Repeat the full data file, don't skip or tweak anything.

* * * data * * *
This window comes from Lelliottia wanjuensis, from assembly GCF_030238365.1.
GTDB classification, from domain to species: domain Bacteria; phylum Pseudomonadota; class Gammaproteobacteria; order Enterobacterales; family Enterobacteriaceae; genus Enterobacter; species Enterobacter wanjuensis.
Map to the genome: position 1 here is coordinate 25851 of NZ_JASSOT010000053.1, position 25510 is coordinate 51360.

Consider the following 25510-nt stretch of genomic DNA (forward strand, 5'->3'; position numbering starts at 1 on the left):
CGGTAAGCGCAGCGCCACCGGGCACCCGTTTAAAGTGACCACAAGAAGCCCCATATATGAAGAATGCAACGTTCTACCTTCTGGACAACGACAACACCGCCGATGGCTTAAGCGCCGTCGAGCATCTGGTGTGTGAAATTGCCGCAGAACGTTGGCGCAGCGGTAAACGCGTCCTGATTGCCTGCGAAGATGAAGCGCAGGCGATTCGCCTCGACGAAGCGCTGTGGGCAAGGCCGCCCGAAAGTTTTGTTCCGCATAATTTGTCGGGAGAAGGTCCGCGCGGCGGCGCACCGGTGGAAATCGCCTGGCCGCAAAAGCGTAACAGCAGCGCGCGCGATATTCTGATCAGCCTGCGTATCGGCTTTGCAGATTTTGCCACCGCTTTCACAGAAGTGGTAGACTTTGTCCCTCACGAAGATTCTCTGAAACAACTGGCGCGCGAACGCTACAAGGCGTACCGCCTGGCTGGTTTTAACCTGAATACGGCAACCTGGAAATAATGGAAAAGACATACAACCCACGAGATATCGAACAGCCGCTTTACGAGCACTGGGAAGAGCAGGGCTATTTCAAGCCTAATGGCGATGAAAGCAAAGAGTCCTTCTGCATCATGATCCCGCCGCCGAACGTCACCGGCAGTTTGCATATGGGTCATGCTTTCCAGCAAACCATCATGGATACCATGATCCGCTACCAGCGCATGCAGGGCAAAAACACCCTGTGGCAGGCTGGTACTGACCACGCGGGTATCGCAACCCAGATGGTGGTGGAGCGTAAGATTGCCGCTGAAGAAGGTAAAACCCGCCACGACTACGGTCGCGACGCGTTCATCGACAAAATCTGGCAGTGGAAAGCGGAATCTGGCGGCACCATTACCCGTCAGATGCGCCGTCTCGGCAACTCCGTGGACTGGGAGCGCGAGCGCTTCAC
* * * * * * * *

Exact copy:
This window comes from Lelliottia wanjuensis, from assembly GCF_030238365.1.
GTDB classification, from domain to species: domain Bacteria; phylum Pseudomonadota; class Gammaproteobacteria; order Enterobacterales; family Enterobacteriaceae; genus Enterobacter; species Enterobacter wanjuensis.
Map to the genome: position 1 here is coordinate 25851 of NZ_JASSOT010000053.1, position 25510 is coordinate 51360.

Consider the following 25510-nt stretch of genomic DNA (forward strand, 5'->3'; position numbering starts at 1 on the left):
CGGTAAGCGCAGCGCCACCGGGCACCCGTTTAAAGTGACCACAAGAAGCCCCATATATGAAGAATGCAACGTTCTACCTTCTGGACAACGACAACACCGCCGATGGCTTAAGCGCCGTCGAGCATCTGGTGTGTGAAATTGCCGCAGAACGTTGGCGCAGCGGTAAACGCGTCCTGATTGCCTGCGAAGATGAAGCGCAGGCGATTCGCCTCGACGAAGCGCTGTGGGCAAGGCCGCCCGAAAGTTTTGTTCCGCATAATTTGTCGGGAGAAGGTCCGCGCGGCGGCGCACCGGTGGAAATCGCCTGGCCGCAAAAGCGTAACAGCAGCGCGCGCGATATTCTGATCAGCCTGCGTATCGGCTTTGCAGATTTTGCCACCGCTTTCACAGAAGTGGTAGACTTTGTCCCTCACGAAGATTCTCTGAAACAACTGGCGCGCGAACGCTACAAGGCGTACCGCCTGGCTGGTTTTAACCTGAATACGGCAACCTGGAAATAATGGAAAAGACATACAACCCACGAGATATCGAACAGCCGCTTTACGAGCACTGGGAAGAGCAGGGCTATTTCAAGCCTAATGGCGATGAAAGCAAAGAGTCCTTCTGCATCATGATCCCGCCGCCGAACGTCACCGGCAGTTTGCATATGGGTCATGCTTTCCAGCAAACCATCATGGATACCATGATCCGCTACCAGCGCATGCAGGGCAAAAACACCCTGTGGCAGGCTGGTACTGACCACGCGGGTATCGCAACCCAGATGGTGGTGGAGCGTAAGATTGCCGCTGAAGAAGGTAAAACCCGCCACGACTACGGTCGCGACGCGTTCATCGACAAAATCTGGCAGTGGAAAGCGGAATCTGGCGGCACCATTACCCGTCAGATGCGCCGTCTCGGCAACTCCGTGGACTGGGAGCGCGAGCGCTTCAC